I think it would be fair to say that many of the health and care regulatory processes are outdated, with different legislation and rules ranging from the ‘medieval’ to early 20th century through to the more modern and flexible legislation under which Social Work England is now operating. Reform is needed, and all the regulators are working with the Department of Health & Social Care to make this a reality. In this blog, I explore the opportunities it will bring.
Implementing the right change
The need for legislative reform has long been mooted. It is therefore really encouraging that, following the Government’s response to the Promoting professionalism, reforming regulation consultation last year, the need for urgent reform has been recognised.
A pragmatic approach is being adopted, advancing legislative changes to those areas that will realise the greatest benefits for the regulators, registrants and the public.
Fitness to Practise has been rightly identified as a priority. In my blog, Opportunities for streamlining fitness to practise, you can read the areas I highlight as requiring attention which will make a significant difference. We want to create a process which supports professionals to address concerns about their practice and help create an environment of openness where there can be honest discussion when things go wrong.
Changing the focus
When looking at proposals for reform I am often asked - is this really the best approach to public protection? Which seems logical as that is our purpose, but I wonder if, actually, that is the right question? Our aim must be to shift the focus from managing when things go wrong, to preventing harm in the first place.
Perhaps the most important part of the proposed changes to fitness to practise is the ability to free more resources from reactive regulation to focus more on ‘upstream’ regulation, preventing harm before it takes place.
Perhaps the question would be better phrased - Is this really the best way to support professionalism?
A more proactive approach to prevention
Each year we invest in a programme of engagement with our registrants and their employers and a significant focus in recent years has been given to strengthening the Standards of conduct performance and ethics to include reporting concerns and being open when things go wrong, and understanding of what this means. We have also invested in research to provide insights we can use to develop guidance and information for registrants and employers, for example how and when to refer a fitness to practise concern. We have blogged, emailed and remastered our events programme to more effectively share these messages, and developed our employer hub and enews.
Looking to a time when we can invest more, we have also scoped the development of a professional liaison team to support registrants and employers in the workplace.
Can reform deliver enough change fast enough?
My answer is - not without collaboration.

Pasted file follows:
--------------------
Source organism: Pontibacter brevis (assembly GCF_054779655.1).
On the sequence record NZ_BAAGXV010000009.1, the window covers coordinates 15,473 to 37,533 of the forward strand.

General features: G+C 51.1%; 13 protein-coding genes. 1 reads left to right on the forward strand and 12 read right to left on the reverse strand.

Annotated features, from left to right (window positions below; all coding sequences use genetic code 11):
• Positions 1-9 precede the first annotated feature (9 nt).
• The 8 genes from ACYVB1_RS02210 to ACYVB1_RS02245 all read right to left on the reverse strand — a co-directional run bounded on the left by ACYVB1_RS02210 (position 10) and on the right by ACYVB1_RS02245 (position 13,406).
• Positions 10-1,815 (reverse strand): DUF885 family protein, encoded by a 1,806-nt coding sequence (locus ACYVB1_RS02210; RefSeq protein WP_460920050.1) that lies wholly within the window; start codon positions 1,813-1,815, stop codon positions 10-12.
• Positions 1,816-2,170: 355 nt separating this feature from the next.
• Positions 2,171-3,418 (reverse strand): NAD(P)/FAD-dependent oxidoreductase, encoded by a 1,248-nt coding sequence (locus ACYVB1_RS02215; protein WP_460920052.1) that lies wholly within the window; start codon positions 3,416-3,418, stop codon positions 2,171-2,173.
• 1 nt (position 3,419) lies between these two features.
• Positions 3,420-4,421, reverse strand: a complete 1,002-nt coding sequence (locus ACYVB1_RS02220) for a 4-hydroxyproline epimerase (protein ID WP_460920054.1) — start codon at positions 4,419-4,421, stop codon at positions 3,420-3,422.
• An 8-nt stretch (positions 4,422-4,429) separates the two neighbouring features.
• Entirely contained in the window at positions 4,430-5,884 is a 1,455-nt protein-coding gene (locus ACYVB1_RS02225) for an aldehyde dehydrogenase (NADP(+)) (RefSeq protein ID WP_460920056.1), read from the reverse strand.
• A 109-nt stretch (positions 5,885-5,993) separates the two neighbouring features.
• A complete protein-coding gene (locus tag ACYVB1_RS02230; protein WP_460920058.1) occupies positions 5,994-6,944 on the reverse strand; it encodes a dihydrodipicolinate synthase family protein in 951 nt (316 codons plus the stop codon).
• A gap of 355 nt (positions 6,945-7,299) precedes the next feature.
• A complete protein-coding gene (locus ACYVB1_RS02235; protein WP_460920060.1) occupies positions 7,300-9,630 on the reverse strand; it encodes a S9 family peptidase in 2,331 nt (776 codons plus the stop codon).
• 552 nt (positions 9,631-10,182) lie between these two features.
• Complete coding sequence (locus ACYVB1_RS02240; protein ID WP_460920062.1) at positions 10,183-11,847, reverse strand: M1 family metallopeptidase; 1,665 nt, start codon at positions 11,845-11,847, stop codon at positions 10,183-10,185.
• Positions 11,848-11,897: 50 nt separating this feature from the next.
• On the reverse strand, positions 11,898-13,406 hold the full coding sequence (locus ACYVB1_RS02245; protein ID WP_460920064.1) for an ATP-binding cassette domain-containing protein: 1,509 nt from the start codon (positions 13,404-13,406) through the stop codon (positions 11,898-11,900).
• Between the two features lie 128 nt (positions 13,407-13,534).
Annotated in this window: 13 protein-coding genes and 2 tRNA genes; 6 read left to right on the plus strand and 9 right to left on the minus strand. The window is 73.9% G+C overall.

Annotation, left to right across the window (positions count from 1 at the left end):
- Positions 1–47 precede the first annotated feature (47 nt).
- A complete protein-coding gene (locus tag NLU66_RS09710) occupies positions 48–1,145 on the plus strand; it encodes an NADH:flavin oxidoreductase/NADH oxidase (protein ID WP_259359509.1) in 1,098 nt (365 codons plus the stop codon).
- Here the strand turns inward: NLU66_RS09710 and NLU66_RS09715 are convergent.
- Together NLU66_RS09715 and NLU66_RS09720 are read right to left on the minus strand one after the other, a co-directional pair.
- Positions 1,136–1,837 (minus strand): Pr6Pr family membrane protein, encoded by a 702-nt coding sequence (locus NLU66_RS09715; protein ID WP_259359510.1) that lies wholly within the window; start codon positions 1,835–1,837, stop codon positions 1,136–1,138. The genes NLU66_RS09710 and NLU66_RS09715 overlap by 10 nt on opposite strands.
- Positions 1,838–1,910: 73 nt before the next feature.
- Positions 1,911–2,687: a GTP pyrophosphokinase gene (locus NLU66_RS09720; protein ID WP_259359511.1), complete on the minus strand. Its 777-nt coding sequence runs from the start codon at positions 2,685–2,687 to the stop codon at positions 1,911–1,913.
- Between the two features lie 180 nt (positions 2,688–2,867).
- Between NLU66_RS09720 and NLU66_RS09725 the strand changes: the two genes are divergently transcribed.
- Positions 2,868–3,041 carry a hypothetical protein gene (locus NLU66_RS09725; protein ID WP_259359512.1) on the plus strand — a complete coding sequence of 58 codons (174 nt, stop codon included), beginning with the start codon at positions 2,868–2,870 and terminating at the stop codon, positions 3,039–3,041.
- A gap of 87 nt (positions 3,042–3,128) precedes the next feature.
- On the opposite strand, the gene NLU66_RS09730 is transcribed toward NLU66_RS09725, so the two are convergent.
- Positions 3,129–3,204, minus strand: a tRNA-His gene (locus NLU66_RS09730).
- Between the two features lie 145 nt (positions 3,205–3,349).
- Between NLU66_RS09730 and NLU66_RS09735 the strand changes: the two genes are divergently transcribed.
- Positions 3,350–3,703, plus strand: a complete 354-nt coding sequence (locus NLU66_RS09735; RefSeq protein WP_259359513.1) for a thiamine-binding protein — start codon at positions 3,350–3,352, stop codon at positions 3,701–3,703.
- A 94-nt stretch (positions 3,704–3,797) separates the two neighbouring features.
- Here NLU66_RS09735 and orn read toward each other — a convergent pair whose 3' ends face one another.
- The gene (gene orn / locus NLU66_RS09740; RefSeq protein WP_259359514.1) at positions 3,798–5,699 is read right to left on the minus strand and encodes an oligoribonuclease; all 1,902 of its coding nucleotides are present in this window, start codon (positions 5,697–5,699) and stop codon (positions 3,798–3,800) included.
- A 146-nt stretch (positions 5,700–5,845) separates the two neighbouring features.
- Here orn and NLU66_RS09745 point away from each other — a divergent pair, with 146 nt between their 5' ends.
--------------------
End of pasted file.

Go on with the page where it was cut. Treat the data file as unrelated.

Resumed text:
More flexibility in our regulatory approach, does run the risk of a fractured and disparate regulatory framework. If, as regulators, we ever lose sight of the need to work together, and the purpose of regulation the findings and recommendations set out in the Paterson Inquiry should serve as a timely reminder.
The Rt Rev James Graham points to the scale of the regulatory system and the layer upon layer of regulation which did not come together effectively to keep patients safe. Sadly, this is the latest in a long line of Inquiries where patients and their families have been failed by the system.
For me, collaboration is the crucial, final part of this regulatory jigsaw puzzle. It is essential if we are to give patient safety the priority it deserves and ensure joined up regulation.
We have made a start. The Chief Executives’ of all the professional health and care regulators are embarking on a combined programme of work. This includes, for example, exploring whether our standards of behaviour are coherent. It will also look at how we can improve the quality of the data we hold, analysing the underlying issues, and then share that data more effectively.
We have already signed up to the Emerging Concerns protocol with other health and social care regulators, to sharing information and intelligence about risks to patients and their families.
However, the reports into Paterson, Gosport and Morecambe Bay serve to remind us all there is still much more to do.
Maintaining the momentum
We have been on the brink of regulatory reform before to which our bookshelves can no doubt testify. This time round it feels there is momentum behind the need for regulatory reform and the pragmatic approach that is being proposed by Government. This does not happen often.
Regulatory reform provides an opportunity to recast professional healthcare regulation to ensure regulators work together to support professionalism and prioritise openness and learning to improve public protection.
It is therefore incumbent on all of us to continue to work tirelessly to ensure that the opportunities promised by reform become a reality and benefit the people who we are there to protect.